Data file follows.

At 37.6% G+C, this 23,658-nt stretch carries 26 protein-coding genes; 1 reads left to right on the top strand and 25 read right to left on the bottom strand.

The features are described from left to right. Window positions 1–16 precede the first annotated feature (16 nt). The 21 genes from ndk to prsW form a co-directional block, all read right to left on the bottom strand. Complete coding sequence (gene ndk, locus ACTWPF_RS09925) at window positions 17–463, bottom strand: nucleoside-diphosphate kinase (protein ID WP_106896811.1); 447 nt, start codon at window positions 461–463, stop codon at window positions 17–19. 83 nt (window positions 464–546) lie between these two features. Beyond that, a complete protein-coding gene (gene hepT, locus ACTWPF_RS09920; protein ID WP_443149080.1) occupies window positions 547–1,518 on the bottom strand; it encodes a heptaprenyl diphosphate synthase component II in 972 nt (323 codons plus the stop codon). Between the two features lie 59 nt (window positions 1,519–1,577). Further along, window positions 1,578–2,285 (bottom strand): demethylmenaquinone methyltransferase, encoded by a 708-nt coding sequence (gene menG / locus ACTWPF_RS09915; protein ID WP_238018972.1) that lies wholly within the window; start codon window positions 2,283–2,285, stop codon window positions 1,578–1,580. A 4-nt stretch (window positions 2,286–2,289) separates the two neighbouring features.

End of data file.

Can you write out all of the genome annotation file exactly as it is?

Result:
At 37.6% G+C, this 23,658-nt stretch carries 26 protein-coding genes; 1 reads left to right on the top strand and 25 read right to left on the bottom strand.

The features are described from left to right. Window positions 1–16 precede the first annotated feature (16 nt). The 21 genes from ndk to prsW form a co-directional block, all read right to left on the bottom strand. Complete coding sequence (gene ndk, locus ACTWPF_RS09925) at window positions 17–463, bottom strand: nucleoside-diphosphate kinase (protein ID WP_106896811.1); 447 nt, start codon at window positions 461–463, stop codon at window positions 17–19. 83 nt (window positions 464–546) lie between these two features. Beyond that, a complete protein-coding gene (gene hepT, locus ACTWPF_RS09920; protein ID WP_443149080.1) occupies window positions 547–1,518 on the bottom strand; it encodes a heptaprenyl diphosphate synthase component II in 972 nt (323 codons plus the stop codon). Between the two features lie 59 nt (window positions 1,519–1,577). Further along, window positions 1,578–2,285 (bottom strand): demethylmenaquinone methyltransferase, encoded by a 708-nt coding sequence (gene menG / locus ACTWPF_RS09915; protein ID WP_238018972.1) that lies wholly within the window; start codon window positions 2,283–2,285, stop codon window positions 1,578–1,580. A 4-nt stretch (window positions 2,286–2,289) separates the two neighbouring features.